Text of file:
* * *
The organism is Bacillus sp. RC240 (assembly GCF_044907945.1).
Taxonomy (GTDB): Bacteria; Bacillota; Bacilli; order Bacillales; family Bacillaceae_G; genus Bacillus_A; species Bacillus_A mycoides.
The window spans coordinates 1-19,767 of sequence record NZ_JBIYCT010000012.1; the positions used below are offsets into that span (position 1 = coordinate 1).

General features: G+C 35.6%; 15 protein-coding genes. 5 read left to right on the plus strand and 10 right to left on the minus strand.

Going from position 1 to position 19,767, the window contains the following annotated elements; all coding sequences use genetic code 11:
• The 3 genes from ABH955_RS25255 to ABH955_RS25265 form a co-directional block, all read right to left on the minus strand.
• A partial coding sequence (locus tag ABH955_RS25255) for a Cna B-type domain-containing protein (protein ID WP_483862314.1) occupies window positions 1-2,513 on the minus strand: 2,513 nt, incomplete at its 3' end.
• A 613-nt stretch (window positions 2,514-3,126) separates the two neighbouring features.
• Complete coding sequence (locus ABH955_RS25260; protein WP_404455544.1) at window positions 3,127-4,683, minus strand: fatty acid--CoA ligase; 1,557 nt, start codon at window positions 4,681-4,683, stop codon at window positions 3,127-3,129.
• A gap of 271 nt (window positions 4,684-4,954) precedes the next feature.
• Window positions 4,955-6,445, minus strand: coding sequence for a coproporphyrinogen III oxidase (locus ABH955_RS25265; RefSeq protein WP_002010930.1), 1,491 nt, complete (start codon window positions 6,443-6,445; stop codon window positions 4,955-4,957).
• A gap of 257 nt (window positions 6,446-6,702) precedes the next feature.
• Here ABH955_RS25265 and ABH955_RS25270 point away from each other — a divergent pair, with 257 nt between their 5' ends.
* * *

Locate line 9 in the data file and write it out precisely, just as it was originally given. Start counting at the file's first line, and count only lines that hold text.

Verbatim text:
• Complete coding sequence (locus ABH955_RS25260; protein WP_404455544.1) at window positions 3,127-4,683, minus strand: fatty acid--CoA ligase; 1,557 nt, start codon at window positions 4,681-4,683, stop codon at window positions 3,127-3,129.